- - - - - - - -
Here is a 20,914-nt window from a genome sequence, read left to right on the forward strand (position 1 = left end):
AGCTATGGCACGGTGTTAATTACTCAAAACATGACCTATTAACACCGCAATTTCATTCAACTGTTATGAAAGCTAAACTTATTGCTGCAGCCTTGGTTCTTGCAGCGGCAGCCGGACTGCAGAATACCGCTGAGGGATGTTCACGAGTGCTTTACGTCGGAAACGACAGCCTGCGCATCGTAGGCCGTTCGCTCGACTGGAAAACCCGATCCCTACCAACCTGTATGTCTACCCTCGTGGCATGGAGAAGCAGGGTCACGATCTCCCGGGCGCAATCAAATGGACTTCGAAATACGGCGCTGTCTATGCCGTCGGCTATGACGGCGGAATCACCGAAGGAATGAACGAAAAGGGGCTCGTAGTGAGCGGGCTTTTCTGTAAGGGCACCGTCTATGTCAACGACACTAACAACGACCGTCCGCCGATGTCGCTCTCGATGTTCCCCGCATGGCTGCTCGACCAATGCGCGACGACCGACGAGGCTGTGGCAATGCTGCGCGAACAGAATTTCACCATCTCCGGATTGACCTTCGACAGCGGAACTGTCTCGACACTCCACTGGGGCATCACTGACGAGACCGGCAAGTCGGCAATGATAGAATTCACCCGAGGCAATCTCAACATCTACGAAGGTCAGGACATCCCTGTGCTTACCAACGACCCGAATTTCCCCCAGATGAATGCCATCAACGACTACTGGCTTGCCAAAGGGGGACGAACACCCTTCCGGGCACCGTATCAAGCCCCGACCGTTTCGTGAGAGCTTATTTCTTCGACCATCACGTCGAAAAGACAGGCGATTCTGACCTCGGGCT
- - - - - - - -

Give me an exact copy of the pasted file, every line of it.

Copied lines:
Here is a 20,914-nt window from a genome sequence, read left to right on the forward strand (position 1 = left end):
AGCTATGGCACGGTGTTAATTACTCAAAACATGACCTATTAACACCGCAATTTCATTCAACTGTTATGAAAGCTAAACTTATTGCTGCAGCCTTGGTTCTTGCAGCGGCAGCCGGACTGCAGAATACCGCTGAGGGATGTTCACGAGTGCTTTACGTCGGAAACGACAGCCTGCGCATCGTAGGCCGTTCGCTCGACTGGAAAACCCGATCCCTACCAACCTGTATGTCTACCCTCGTGGCATGGAGAAGCAGGGTCACGATCTCCCGGGCGCAATCAAATGGACTTCGAAATACGGCGCTGTCTATGCCGTCGGCTATGACGGCGGAATCACCGAAGGAATGAACGAAAAGGGGCTCGTAGTGAGCGGGCTTTTCTGTAAGGGCACCGTCTATGTCAACGACACTAACAACGACCGTCCGCCGATGTCGCTCTCGATGTTCCCCGCATGGCTGCTCGACCAATGCGCGACGACCGACGAGGCTGTGGCAATGCTGCGCGAACAGAATTTCACCATCTCCGGATTGACCTTCGACAGCGGAACTGTCTCGACACTCCACTGGGGCATCACTGACGAGACCGGCAAGTCGGCAATGATAGAATTCACCCGAGGCAATCTCAACATCTACGAAGGTCAGGACATCCCTGTGCTTACCAACGACCCGAATTTCCCCCAGATGAATGCCATCAACGACTACTGGCTTGCCAAAGGGGGACGAACACCCTTCCGGGCACCGTATCAAGCCCCGACCGTTTCGTGAGAGCTTATTTCTTCGACCATCACGTCGAAAAGACAGGCGATTCTGACCTCGGGCT